Mike Ehrmann/Getty Images(NEW YORK) — New York Knicks’ newly acquired center Joakim Noah added to what has become a year of protest in American sports by choosing to sit out a team dinner at the U.S. Military Academy that featured cadets and a speech by a former colonel for what he said are his anti-war views.
Noah, who was born in New York but also holds Swedish and French citizenship, said that his views reflected his concerns about war and the military, not a lack of patriotism for the U.S.
“I love America, but I just don’t understand kids killing kids around the world,” Noah said to the press on Saturday.
Noah added that he finds the topic particularly sad and difficult because it is primarily young people who fight in wars.
“At the end of the day, I’m not anti-troops. It’s just not comfortable for me to see kids going out to war and coming back having seen what they’ve seen, having done what they’ve done,” Noah told the media. “It’s sad for me. It’s sad for me because they’re just sent out for things that I don’t really want to get into it to be honest with you. It’s hard for me.”
Noah’s Twitter account has a political edge to it. Recently, he posted a quote from a 1964 Malcolm X speech.
“You are not to be so blind with patriotism that you can’t face reality. Wrong is wrong no matter who says it or does it”-Malcolm x
— Joakim Noah (@JoakimNoah) September 7, 2016
His comments on war increased speculation among fans and analysts that the Knicks’ player might participate in the protest movement started by NFL 49ers’ quarterback Colin Kaepernick.
The 2016 Gold Medal winner Carmelo Anthony, who is the Knicks’ starting small forward and the team’s most visible star, spoke last week about the team’s desire to address the issue of police shootings.
“We want to do it in the right way,” Anthony said. “Whatever we do, we want to do it as a collective group.”
Unlike the NFL, the NBA has a rule that states players must stand during the playing of the national anthem before all games, making the issue somewhat more complex. Mahmoud Abdul-Rauf, a point guard for the Denver Nuggets, was fined for a protest of that nature in 1996.
This summer, Anthony advocated in a social media post that players protest police violence after the deaths of Philando Castile and Alton Sterling.
And, Golden State Warriors Coach Steve Kerr recently said that he expects “something similar” to the Kaepernick protests to happen when the NBA season starts.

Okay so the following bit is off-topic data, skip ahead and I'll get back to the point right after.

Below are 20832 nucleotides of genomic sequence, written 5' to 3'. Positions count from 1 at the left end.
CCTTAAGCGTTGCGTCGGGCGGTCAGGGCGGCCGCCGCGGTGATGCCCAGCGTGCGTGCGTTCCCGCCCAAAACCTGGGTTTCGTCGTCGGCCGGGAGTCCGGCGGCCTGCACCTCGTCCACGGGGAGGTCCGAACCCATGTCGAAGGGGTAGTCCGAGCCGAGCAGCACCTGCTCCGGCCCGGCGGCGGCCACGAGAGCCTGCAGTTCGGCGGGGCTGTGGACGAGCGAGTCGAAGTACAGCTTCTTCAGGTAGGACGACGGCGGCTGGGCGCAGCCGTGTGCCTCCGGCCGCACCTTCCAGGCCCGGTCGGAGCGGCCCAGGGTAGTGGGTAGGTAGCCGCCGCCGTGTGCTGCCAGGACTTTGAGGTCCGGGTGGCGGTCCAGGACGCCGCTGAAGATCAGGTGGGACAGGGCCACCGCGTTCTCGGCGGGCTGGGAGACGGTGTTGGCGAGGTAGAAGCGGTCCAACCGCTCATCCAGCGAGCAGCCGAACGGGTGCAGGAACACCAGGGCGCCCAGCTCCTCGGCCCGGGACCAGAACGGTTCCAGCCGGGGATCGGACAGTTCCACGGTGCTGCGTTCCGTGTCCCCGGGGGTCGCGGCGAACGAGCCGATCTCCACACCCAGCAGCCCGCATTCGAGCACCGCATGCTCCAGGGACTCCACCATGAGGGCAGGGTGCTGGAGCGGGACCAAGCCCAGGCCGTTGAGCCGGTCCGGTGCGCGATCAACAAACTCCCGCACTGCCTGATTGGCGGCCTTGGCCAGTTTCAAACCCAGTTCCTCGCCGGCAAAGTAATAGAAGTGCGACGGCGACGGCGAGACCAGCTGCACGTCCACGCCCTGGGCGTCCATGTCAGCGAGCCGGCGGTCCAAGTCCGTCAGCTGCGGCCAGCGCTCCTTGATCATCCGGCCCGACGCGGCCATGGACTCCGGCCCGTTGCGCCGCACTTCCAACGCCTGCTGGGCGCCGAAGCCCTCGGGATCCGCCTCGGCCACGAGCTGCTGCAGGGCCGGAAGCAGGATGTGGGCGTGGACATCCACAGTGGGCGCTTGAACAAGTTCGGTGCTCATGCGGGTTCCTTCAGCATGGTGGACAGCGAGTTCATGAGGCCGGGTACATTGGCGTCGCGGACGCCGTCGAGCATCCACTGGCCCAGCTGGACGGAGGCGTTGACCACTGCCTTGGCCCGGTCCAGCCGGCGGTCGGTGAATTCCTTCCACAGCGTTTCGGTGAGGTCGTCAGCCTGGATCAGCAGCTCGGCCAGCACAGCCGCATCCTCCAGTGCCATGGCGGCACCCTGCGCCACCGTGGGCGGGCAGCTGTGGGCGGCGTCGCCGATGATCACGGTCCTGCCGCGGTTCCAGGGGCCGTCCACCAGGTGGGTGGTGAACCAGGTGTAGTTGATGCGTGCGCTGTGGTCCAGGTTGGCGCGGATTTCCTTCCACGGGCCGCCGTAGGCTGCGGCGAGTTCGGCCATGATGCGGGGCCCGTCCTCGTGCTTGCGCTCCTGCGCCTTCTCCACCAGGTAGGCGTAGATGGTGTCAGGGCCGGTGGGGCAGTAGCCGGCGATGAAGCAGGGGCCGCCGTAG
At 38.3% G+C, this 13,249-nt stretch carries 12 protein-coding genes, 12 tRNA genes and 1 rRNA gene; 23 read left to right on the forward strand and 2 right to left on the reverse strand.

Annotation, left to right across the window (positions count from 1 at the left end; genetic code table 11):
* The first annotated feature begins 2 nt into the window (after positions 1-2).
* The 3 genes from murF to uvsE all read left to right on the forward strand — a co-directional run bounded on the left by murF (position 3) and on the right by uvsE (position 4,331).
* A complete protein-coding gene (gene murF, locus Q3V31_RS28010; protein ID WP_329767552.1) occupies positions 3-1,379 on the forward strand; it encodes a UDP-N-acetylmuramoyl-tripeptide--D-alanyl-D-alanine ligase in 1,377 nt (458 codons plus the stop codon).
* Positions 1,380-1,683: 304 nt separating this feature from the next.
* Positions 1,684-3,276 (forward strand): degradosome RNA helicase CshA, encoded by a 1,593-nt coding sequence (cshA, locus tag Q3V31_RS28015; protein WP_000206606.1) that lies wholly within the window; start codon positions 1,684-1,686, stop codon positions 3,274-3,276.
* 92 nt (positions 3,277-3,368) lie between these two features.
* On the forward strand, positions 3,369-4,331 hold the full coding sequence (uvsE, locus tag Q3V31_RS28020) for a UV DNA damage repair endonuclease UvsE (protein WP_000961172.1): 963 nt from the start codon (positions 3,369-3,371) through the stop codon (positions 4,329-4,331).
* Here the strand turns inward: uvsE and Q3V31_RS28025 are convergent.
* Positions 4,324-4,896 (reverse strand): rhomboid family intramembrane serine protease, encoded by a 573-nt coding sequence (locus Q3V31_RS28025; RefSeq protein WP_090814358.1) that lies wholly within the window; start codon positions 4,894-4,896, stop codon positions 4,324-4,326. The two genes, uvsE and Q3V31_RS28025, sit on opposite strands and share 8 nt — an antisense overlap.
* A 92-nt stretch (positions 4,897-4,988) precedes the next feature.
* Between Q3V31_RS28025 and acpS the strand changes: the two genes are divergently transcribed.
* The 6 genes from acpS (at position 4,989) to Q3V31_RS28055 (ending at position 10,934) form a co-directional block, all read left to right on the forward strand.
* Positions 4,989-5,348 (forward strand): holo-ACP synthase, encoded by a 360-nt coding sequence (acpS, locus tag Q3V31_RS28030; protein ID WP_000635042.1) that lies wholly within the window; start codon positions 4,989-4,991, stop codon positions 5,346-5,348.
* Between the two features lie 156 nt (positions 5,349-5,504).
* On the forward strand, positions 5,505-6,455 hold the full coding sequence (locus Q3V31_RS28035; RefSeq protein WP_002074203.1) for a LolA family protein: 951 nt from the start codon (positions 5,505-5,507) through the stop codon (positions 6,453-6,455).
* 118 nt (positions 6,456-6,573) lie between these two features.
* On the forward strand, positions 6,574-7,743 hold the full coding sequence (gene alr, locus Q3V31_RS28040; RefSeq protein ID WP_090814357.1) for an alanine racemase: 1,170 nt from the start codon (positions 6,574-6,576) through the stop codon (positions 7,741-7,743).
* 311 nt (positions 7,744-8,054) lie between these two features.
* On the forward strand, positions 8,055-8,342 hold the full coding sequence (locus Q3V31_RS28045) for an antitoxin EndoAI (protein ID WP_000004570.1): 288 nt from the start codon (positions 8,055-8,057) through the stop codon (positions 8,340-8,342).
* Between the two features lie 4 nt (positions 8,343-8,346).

Anthony, who is no stranger to acts of protest in his own right, supported his teammate when asked about Noah’s sitting out the military dinner.
“For him to take the stance that he took and really say it publicly and really mean it and really feel, then he’d have to really believe in that,” Anthony told the press. “I don’t think somebody is just going to say, ‘I’m not going to go just because of this without having a feeling or an emotion about it or really living that.’ That’s a big step for him to take. He must really feel the way that he feels and believes the way he believes.”
The NBA has a recent history of sports protest upon which to draw.
Cleveland Cavaliers stars LeBron James and Kyrie Irving wore black T-shirts in 2014 that read “I Can’t Breathe” while warming up for a 2014 game in Brooklyn against the Nets. The Nets’ Jarrett Jack, Alan Anderson, Deron Williams and Kevin Garnett also wore the T-shirts, which referenced the last words of Eric Garner, a man who died in July of that year after a confrontation with an New York Police Department officer in Staten Island.
James addressed police violence again on his team’s media day last week when he said that he was afraid for the life of his son.
“I look at my son being four years removed from driving his own car and being able to leave the house on his own,” James said. “It’s a scary thought right now to think if my son gets pulled over, and you tell your kids if you just [comply] and you just listen to the police that they will be respectful and things will work itself out. And you see these videos that continue to come out. It’s a scary-a– situation that if my son calls me and said he’s been pulled over, that I’m not that confident that things are going to go well and that my son is going to return home.”
Noah, who was signed by New York in the off-season as free agent, is a nine-year veteran of the NBA who played the entirety of his career on the Chicago Bulls until now. His protest of the dinner, along with the presence on the team of former-Bulls’ point guard Derrick Rose, who is battling a civil suit alleging he participated in the gang rape of a woman, has driven up the already-high level of media interest in the Knicks’ pre-season.
The Knicks’ first pre-season game is October 4th in Oct. in Houston.
Copyright © 2016, ABC Radio. All rights reserved.
Read More →